Shin splints can be frustrating and are common for runners in particular. In this post, we describe taping techniques that may help ease the pain.
This post is taken from our new book Athletic Taping, Bracing, and Casting, 4th edition.
The colloquial term shin splints refers to leg pain that arises from a variety of sources, such as arch strains, tendinitis, compartment syndrome, or stress fractures of the tibia or fibula. Seek the assistance of an experienced clinician to identify the source and mechanism of injury.
A strain, or falling of the longitudinal arch, causes the tarsal bones of the foot to
spread. The flattened foot can place undue stress where the extensor retinacula tie
the anterior tendons to the leg. The extra stress causes the patient to experience
pain in the distal leg.
Tendinitis may occur in any of the tendons that cross the ankle, but the posterior tibial tendon receives the greatest number of injuries. Running on uneven or banked surfaces that place one ankle in continuous eversion will precipitate injury. A hyperpronated foot could also contribute to the injury mechanism.
The tibia, fibula and superficial fascia of the leg create a compartment through which the anterior muscles, the deep peroneal nerve, a vein and an artery traverse. When the anterior muscles swell, they create chronic anterior compartment syndrome, producing leg pain and numbness that radiate into the foot.
Stress fractures to the tibia or fibula are a disruption to the periosteum and commonly occur in patients who undergo prolonged periods of running. No taping procedure will help the symptoms associated with a stress fracture. The patient usually requires 6 weeks of rest before the symptoms resolve.
Shin Splints – Taping technique
A haphazard taping approach often prevails in the treatment of shin splints. Several techniques exist to remedy leg pain. If the pain occurs because of a fallen longitudinal arch, the patient may find relief from simple arch taping combined with two or three strips placed around the distal leg to support the extensor retinacula (figure 2.29). A closed basketweave designed to limit eversion aids posterior tibial tendinitis. Patients have also reported relief from compression taping rather than from a procedure that supports the involved musculature (figure 2.30). No type of taping is likely to alleviate the effects of compartment syndrome or stress fractures.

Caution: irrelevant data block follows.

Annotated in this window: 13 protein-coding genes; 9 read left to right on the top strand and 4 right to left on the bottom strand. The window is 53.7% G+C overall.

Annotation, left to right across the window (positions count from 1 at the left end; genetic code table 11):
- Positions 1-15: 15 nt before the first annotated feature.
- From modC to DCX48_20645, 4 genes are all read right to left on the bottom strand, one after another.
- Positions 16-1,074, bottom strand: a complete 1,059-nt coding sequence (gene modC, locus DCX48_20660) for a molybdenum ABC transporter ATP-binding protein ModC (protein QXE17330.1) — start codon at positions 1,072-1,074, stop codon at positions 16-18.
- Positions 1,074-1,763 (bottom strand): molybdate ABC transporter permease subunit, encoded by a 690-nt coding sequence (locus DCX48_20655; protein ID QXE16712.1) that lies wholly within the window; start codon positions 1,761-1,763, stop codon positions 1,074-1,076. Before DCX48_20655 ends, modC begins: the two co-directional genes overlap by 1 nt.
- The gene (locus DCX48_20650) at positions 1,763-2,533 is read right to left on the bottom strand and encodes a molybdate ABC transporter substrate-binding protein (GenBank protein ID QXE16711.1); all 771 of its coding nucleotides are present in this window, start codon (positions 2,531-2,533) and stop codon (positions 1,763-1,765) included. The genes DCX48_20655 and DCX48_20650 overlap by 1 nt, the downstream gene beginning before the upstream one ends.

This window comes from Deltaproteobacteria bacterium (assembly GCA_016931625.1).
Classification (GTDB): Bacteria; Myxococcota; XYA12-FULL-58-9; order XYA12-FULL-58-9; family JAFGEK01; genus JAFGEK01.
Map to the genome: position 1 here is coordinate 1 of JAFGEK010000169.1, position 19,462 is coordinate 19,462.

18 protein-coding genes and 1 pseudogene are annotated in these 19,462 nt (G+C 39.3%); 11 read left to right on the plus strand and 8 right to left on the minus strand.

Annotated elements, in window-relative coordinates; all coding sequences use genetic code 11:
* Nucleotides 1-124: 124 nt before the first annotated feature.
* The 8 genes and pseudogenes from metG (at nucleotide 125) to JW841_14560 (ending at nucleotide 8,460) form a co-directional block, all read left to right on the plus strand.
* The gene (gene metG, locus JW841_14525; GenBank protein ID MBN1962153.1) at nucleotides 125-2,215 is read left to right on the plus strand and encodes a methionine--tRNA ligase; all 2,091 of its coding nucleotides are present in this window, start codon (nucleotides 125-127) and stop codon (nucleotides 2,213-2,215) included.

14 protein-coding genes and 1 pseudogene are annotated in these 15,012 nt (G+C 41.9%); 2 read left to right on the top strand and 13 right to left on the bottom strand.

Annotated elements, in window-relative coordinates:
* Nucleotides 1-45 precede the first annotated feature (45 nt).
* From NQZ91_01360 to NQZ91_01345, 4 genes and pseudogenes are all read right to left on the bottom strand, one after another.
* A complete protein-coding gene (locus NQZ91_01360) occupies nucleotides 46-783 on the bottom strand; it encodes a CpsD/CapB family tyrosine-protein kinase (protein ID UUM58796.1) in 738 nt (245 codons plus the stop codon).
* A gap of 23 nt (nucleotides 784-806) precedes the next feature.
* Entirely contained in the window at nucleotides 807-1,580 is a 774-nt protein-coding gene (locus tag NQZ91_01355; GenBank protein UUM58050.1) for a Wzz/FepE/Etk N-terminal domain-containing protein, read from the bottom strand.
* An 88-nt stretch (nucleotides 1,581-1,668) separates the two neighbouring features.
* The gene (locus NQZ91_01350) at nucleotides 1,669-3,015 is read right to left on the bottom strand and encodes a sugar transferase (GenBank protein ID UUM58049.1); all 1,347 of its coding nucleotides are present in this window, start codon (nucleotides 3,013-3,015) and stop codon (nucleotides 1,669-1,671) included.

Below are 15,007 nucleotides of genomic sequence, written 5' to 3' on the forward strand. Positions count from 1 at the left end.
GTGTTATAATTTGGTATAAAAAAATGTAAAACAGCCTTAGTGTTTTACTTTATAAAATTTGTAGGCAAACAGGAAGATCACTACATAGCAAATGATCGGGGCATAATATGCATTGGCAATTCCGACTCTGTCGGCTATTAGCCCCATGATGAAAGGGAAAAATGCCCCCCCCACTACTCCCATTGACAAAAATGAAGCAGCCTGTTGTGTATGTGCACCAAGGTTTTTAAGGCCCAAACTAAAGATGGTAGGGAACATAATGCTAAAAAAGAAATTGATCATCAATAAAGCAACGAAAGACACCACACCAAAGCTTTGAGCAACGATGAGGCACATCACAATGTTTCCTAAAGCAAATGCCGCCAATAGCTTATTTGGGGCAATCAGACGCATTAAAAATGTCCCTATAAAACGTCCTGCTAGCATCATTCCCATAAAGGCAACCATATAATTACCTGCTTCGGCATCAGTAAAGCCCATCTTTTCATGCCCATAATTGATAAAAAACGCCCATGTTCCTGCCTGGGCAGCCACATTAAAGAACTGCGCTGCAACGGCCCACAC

This video demonstrates the application of tape to the anterior leg to support shin
Exercises for Shin Splints
The stretching and strengthening exercises for the ankle and longitudinal arch can also be effective in decreasing leg pain (some examples of these can be found in book Athletic Taping, Bracing, and Casting.) Have the patient give special attention to achieving a balance between the strength of the anterior and posterior leg muscles. The patient should also use high-quality footwear.
Athletic Taping, Bracing, and Casting
Examination of Musculoskeletal Injuries 4th Edition
Postural assessment of the pelvis with Jane Johnson
How to prevent and treat knee hyperextension
5 quick and simple drills to help improve your running foot strike
Strength and conditioning training to improve your 5k run time
Treatment of Medial Tibial Stress Syndrome: A Critical Review
A Neuromuscular Intervention for Exercise-Related Medial Leg Pain
If you are a massage therapist or physiotherapist you may be interested in our upcoming webinar Advice, exercises and treatments for low back pain presented by Jane Johnson. This webinar is co-hosted by Human Kinetics and the FHT. Sign up now, its free.